Irish theory training is very brief. Apart from that, you will have to have a good command of the English language if you want to understand everything correctly. Moreover, during the exam, you can adjust incorrect answers until you have passed. The question is whether this teaches prospective drone pilots anything.
Another point of attention is the question of whether the RDW will immediately be able to process the Irish A1 / A3 drone certificate when you apply for a Dutch A2 certificate at a later stage. Because with that application, you have to demonstrate that you already have an A1 / A3 certificate, but what the procedure will look like if you arrive with a non-Dutch certificate is currently unclear. EASA has also not given a definite answer to the Member States.
At some time a European database will be set up to keep track of which body has provided which evidence, but it is not yet operational. (An interesting question is also what a Dutch enforcer should do if someone shows an Irish drone certificate, the QR code of which refers to the system of the Irish aviation authority. When asked, the police indicate that the systems will be linked in the future.)
Response from drone educators
We have asked four Dutch training institutions for a response. People are unanimously disappointed that a level playing field has not been created.
Vincent van Schijndel (DroneLand): “I am ahead of the competition, but in my view, it would have been fair to agree on a European level whether this would be done by commercial educators or by governments to prevent this inequality.”
Roel van der Wal (Drone Flight Academy) also believes that there is now an uneven playing field. “At the moment, Italy and Ireland have already started, while the Netherlands is sticking to 31-12-2020 as the start date. There is as yet no automatic link between the training institutions and the RDW, which means that it is currently not possible for Dutch trainers to train pilots from other countries.”
Parcival Hofland (Dutch Drone Academy) also wonders whether safety benefits from the “Irish route”. Hofland: “The question is whether the material is of any quality. Will it serve its purpose in creating an understanding of the risks associated with drones and contributing to a safe industry? In our case, we also offer additional knowledge in addition to the mandatory theory, so that students actually become better pilots.”
Sem van Geffen (Drone Class) emphasizes the aspect of quality and service. “Although it sounds tempting to get your paper for free abroad, you can seriously ask yourself whether you will be helped as well and quickly in that country, for example, if you have questions about the teaching material. This is sometimes forgotten, but a customer is only really satisfied when the customer service is perfect. So that’s what we focus on.”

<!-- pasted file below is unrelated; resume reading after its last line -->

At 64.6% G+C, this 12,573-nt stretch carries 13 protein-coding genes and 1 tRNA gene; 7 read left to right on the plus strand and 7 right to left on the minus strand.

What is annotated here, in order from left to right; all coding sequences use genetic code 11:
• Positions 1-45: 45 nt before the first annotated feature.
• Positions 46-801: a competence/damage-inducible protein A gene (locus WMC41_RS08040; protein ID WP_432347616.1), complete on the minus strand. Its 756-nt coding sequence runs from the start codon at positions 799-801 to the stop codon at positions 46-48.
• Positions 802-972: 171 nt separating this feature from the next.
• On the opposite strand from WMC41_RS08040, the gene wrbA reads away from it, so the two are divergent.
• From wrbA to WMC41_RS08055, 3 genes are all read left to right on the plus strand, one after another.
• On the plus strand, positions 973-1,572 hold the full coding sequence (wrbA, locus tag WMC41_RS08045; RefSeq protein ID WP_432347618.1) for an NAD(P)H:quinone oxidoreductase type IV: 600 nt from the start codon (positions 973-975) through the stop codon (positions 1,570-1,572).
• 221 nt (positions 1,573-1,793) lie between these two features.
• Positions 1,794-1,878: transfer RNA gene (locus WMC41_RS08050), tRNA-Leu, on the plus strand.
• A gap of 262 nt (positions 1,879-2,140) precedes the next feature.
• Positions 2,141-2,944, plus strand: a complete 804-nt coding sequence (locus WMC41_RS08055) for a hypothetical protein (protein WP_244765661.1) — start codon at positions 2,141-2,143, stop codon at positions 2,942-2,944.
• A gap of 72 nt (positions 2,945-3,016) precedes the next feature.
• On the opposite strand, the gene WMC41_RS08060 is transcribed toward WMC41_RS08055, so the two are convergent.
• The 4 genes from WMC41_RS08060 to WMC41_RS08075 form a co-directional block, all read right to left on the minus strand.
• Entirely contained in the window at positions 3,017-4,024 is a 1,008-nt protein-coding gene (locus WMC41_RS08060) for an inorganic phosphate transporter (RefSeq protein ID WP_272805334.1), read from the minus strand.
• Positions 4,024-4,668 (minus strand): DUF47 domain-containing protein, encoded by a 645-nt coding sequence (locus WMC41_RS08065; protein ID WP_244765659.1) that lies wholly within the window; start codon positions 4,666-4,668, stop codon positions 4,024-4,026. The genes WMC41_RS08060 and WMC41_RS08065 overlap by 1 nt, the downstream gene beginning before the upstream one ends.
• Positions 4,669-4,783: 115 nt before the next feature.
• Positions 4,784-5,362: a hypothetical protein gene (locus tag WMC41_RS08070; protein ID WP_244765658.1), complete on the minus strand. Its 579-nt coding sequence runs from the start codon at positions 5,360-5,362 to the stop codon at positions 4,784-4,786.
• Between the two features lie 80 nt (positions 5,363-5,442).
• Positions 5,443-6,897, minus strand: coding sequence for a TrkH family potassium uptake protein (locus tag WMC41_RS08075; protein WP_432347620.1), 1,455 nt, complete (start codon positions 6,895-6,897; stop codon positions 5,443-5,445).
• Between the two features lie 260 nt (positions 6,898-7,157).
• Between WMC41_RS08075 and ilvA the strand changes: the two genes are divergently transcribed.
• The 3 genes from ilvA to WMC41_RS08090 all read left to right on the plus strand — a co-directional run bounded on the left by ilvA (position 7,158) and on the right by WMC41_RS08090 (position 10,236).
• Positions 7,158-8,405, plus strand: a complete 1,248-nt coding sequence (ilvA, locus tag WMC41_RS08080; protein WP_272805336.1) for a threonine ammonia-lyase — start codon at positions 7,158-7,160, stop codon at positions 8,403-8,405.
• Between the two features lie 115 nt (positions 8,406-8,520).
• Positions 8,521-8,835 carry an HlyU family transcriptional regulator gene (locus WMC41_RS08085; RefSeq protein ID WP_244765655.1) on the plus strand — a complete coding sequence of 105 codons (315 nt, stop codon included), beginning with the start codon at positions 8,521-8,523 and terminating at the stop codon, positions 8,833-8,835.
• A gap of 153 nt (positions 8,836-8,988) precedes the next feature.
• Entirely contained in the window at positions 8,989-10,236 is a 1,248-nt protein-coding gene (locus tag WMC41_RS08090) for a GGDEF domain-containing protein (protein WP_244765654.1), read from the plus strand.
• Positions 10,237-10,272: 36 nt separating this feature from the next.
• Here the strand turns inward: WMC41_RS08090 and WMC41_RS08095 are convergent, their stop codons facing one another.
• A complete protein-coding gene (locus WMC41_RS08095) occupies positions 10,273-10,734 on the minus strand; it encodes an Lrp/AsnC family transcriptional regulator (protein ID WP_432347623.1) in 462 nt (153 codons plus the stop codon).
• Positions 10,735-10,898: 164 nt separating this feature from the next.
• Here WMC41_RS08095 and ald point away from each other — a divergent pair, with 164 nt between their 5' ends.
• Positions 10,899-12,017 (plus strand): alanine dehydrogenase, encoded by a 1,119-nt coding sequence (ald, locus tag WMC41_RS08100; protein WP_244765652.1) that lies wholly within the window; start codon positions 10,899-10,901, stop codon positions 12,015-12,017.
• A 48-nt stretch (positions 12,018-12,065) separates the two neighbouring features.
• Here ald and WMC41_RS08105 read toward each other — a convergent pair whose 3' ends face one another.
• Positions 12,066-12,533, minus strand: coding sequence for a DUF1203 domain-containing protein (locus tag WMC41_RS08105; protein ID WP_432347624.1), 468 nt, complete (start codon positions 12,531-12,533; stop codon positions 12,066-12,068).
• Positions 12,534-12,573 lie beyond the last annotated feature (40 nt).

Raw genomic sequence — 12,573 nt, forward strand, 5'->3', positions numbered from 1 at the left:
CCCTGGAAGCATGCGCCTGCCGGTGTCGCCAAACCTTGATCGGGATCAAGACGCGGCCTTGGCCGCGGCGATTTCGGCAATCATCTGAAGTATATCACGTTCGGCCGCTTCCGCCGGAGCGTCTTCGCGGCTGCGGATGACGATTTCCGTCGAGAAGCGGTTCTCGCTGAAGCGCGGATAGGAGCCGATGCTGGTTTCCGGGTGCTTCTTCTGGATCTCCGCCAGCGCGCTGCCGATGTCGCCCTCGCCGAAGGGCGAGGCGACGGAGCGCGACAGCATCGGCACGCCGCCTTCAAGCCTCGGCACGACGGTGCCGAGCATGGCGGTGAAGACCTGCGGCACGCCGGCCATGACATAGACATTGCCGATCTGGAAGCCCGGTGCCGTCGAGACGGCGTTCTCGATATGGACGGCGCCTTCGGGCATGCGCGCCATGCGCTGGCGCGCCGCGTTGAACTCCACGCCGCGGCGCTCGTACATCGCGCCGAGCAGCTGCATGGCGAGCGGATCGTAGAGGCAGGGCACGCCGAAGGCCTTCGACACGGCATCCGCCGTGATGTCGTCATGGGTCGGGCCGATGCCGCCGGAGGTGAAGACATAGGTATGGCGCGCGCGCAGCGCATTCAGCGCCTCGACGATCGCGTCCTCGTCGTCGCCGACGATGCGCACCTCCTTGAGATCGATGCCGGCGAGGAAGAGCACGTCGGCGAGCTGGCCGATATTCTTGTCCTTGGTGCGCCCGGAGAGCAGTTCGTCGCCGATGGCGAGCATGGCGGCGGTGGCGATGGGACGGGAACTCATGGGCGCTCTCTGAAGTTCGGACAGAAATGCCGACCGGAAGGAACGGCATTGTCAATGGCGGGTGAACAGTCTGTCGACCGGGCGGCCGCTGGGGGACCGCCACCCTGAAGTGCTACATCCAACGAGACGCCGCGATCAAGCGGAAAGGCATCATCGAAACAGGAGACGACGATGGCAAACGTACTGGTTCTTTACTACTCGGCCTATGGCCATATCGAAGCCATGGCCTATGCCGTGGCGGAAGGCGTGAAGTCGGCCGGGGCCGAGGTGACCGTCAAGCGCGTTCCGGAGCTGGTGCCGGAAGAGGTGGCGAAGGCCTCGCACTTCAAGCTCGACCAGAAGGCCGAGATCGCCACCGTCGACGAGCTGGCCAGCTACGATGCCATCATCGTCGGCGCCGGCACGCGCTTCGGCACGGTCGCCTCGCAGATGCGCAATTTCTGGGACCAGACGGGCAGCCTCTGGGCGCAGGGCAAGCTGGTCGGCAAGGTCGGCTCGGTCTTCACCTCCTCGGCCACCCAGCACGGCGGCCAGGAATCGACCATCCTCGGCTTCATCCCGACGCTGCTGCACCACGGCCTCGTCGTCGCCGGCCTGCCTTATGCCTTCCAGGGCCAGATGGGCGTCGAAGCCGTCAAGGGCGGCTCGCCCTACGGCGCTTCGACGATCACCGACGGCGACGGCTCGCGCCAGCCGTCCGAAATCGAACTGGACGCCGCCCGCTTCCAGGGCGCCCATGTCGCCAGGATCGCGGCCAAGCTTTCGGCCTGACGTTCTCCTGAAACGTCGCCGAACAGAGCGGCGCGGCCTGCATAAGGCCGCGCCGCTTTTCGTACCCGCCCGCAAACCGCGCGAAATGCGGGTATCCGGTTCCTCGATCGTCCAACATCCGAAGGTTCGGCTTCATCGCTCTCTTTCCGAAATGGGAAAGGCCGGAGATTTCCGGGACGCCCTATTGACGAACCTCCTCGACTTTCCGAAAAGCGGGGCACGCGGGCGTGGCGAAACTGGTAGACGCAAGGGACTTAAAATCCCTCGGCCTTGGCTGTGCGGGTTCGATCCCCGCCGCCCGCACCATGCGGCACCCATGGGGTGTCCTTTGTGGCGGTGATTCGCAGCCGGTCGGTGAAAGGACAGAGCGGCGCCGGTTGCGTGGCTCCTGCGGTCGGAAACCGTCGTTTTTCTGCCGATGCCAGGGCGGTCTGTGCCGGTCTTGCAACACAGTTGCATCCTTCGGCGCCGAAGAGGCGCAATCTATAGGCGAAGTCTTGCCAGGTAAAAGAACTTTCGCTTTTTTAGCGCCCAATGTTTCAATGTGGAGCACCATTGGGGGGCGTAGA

All Dutch trainers indicate that they can come to them for a separate A2 route if they choose to do A1 / A3 abroad.
Our position is that flying drones carries a specific responsibility. This also includes a certain level of knowledge.
Wiebe de Jager: “It’s just like cheating during a school exam. You may pass, but you have learned little. Even though you can get a drone certificate for free and easily via Ireland, I still advise readers to familiarize themselves with the range of Dutch trainers. The theory training for your driver’s license was also not free, so it is not surprising to incur some costs for your drone theory if there is quality in return.”
“On the other hand, you can argue that for safety in general it does not hurt that as many people as possible come into contact with the new regulations in an accessible manner. “Even if you do not have to follow the A1 / A3 course immediately, for example, because you are flying a Mavic Mini, you could consider getting your drone certificate in Ireland: there is no harm in it.”
“Apart from that, the question is whether you will ultimately benefit from the free Irish drone certificate, especially if you will eventually fly in A2 with a drone that weighs more than 500 grams. “If you do choose the” Irish route “, realize that for the A2 training, you will end up with a Dutch trainer. Then you might as well go through the entire process in one go. Then the teaching material is also well attuned to each other.”